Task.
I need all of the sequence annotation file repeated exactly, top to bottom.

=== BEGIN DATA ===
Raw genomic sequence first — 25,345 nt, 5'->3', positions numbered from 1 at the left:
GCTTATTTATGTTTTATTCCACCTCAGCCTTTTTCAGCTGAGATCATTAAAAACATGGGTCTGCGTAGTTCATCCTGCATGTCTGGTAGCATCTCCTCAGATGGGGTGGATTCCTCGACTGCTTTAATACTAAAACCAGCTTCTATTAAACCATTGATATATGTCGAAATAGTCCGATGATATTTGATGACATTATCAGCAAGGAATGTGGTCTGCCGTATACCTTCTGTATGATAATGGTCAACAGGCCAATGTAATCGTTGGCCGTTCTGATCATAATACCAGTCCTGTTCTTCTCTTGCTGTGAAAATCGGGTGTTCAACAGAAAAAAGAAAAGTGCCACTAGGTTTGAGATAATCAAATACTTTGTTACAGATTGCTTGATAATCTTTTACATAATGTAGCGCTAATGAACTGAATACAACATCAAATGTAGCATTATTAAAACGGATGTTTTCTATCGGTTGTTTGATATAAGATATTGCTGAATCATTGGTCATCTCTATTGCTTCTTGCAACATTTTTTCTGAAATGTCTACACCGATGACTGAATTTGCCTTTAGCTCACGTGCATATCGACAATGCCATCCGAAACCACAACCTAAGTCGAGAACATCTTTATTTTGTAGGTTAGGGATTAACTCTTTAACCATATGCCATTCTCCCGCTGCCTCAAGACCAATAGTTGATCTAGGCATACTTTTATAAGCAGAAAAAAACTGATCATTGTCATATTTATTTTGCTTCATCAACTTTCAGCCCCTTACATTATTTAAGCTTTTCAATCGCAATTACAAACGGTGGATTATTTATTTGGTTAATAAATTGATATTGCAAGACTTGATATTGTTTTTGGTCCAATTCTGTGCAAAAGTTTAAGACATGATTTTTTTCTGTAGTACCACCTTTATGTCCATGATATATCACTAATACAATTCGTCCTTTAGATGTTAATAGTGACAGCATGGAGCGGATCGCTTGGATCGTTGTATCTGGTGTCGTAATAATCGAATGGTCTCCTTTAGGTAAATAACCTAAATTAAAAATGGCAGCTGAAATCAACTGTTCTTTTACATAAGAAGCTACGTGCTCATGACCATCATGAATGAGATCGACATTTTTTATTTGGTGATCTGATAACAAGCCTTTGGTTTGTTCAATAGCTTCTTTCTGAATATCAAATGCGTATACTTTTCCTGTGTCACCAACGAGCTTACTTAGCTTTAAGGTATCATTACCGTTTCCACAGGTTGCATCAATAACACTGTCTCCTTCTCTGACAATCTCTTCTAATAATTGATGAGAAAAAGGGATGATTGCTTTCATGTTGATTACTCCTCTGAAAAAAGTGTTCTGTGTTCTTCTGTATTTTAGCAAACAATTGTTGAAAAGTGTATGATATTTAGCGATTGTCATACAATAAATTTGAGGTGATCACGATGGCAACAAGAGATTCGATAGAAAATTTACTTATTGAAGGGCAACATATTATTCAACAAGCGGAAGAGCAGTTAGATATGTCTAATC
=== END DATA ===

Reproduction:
Raw genomic sequence first — 25,345 nt, 5'->3', positions numbered from 1 at the left:
GCTTATTTATGTTTTATTCCACCTCAGCCTTTTTCAGCTGAGATCATTAAAAACATGGGTCTGCGTAGTTCATCCTGCATGTCTGGTAGCATCTCCTCAGATGGGGTGGATTCCTCGACTGCTTTAATACTAAAACCAGCTTCTATTAAACCATTGATATATGTCGAAATAGTCCGATGATATTTGATGACATTATCAGCAAGGAATGTGGTCTGCCGTATACCTTCTGTATGATAATGGTCAACAGGCCAATGTAATCGTTGGCCGTTCTGATCATAATACCAGTCCTGTTCTTCTCTTGCTGTGAAAATCGGGTGTTCAACAGAAAAAAGAAAAGTGCCACTAGGTTTGAGATAATCAAATACTTTGTTACAGATTGCTTGATAATCTTTTACATAATGTAGCGCTAATGAACTGAATACAACATCAAATGTAGCATTATTAAAACGGATGTTTTCTATCGGTTGTTTGATATAAGATATTGCTGAATCATTGGTCATCTCTATTGCTTCTTGCAACATTTTTTCTGAAATGTCTACACCGATGACTGAATTTGCCTTTAGCTCACGTGCATATCGACAATGCCATCCGAAACCACAACCTAAGTCGAGAACATCTTTATTTTGTAGGTTAGGGATTAACTCTTTAACCATATGCCATTCTCCCGCTGCCTCAAGACCAATAGTTGATCTAGGCATACTTTTATAAGCAGAAAAAAACTGATCATTGTCATATTTATTTTGCTTCATCAACTTTCAGCCCCTTACATTATTTAAGCTTTTCAATCGCAATTACAAACGGTGGATTATTTATTTGGTTAATAAATTGATATTGCAAGACTTGATATTGTTTTTGGTCCAATTCTGTGCAAAAGTTTAAGACATGATTTTTTTCTGTAGTACCACCTTTATGTCCATGATATATCACTAATACAATTCGTCCTTTAGATGTTAATAGTGACAGCATGGAGCGGATCGCTTGGATCGTTGTATCTGGTGTCGTAATAATCGAATGGTCTCCTTTAGGTAAATAACCTAAATTAAAAATGGCAGCTGAAATCAACTGTTCTTTTACATAAGAAGCTACGTGCTCATGACCATCATGAATGAGATCGACATTTTTTATTTGGTGATCTGATAACAAGCCTTTGGTTTGTTCAATAGCTTCTTTCTGAATATCAAATGCGTATACTTTTCCTGTGTCACCAACGAGCTTACTTAGCTTTAAGGTATCATTACCGTTTCCACAGGTTGCATCAATAACACTGTCTCCTTCTCTGACAATCTCTTCTAATAATTGATGAGAAAAAGGGATGATTGCTTTCATGTTGATTACTCCTCTGAAAAAAGTGTTCTGTGTTCTTCTGTATTTTAGCAAACAATTGTTGAAAAGTGTATGATATTTAGCGATTGTCATACAATAAATTTGAGGTGATCACGATGGCAACAAGAGATTCGATAGAAAATTTACTTATTGAAGGGCAACATATTATTCAACAAGCGGAAGAGCAGTTAGATATGTCTAATC